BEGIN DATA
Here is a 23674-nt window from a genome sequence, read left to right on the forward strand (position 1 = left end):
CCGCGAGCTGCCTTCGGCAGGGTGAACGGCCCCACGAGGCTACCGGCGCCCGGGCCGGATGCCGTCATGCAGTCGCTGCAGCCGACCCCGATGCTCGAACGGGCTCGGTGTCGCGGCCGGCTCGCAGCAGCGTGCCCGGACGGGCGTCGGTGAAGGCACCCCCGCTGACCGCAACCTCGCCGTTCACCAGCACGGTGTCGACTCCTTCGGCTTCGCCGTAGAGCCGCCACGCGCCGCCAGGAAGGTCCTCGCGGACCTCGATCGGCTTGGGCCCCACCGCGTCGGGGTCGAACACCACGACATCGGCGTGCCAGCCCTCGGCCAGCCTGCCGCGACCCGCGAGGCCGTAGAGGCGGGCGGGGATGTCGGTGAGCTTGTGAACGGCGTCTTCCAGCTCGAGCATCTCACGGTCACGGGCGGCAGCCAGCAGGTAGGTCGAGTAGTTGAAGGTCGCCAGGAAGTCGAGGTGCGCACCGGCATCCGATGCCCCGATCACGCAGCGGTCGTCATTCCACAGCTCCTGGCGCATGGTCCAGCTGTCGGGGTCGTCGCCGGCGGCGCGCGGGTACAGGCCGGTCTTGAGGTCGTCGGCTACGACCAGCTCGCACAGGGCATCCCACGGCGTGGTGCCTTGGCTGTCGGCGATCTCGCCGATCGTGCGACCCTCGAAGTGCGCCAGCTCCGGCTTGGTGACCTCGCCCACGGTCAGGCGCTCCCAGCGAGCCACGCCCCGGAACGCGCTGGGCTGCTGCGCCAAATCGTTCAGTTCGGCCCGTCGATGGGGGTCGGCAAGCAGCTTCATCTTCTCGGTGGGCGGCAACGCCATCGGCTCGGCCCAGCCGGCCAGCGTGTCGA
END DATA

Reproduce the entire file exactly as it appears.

Here is a 23674-nt window from a genome sequence, read left to right on the forward strand (position 1 = left end):
CCGCGAGCTGCCTTCGGCAGGGTGAACGGCCCCACGAGGCTACCGGCGCCCGGGCCGGATGCCGTCATGCAGTCGCTGCAGCCGACCCCGATGCTCGAACGGGCTCGGTGTCGCGGCCGGCTCGCAGCAGCGTGCCCGGACGGGCGTCGGTGAAGGCACCCCCGCTGACCGCAACCTCGCCGTTCACCAGCACGGTGTCGACTCCTTCGGCTTCGCCGTAGAGCCGCCACGCGCCGCCAGGAAGGTCCTCGCGGACCTCGATCGGCTTGGGCCCCACCGCGTCGGGGTCGAACACCACGACATCGGCGTGCCAGCCCTCGGCCAGCCTGCCGCGACCCGCGAGGCCGTAGAGGCGGGCGGGGATGTCGGTGAGCTTGTGAACGGCGTCTTCCAGCTCGAGCATCTCACGGTCACGGGCGGCAGCCAGCAGGTAGGTCGAGTAGTTGAAGGTCGCCAGGAAGTCGAGGTGCGCACCGGCATCCGATGCCCCGATCACGCAGCGGTCGTCATTCCACAGCTCCTGGCGCATGGTCCAGCTGTCGGGGTCGTCGCCGGCGGCGCGCGGGTACAGGCCGGTCTTGAGGTCGTCGGCTACGACCAGCTCGCACAGGGCATCCCACGGCGTGGTGCCTTGGCTGTCGGCGATCTCGCCGATCGTGCGACCCTCGAAGTGCGCCAGCTCCGGCTTGGTGACCTCGCCCACGGTCAGGCGCTCCCAGCGAGCCACGCCCCGGAACGCGCTGGGCTGCTGCGCCAAATCGTTCAGTTCGGCCCGTCGATGGGGGTCGGCAAGCAGCTTCATCTTCTCGGTGGGCGGCAACGCCATCGGCTCGGCCCAGCCGGCCAGCGTGTCGA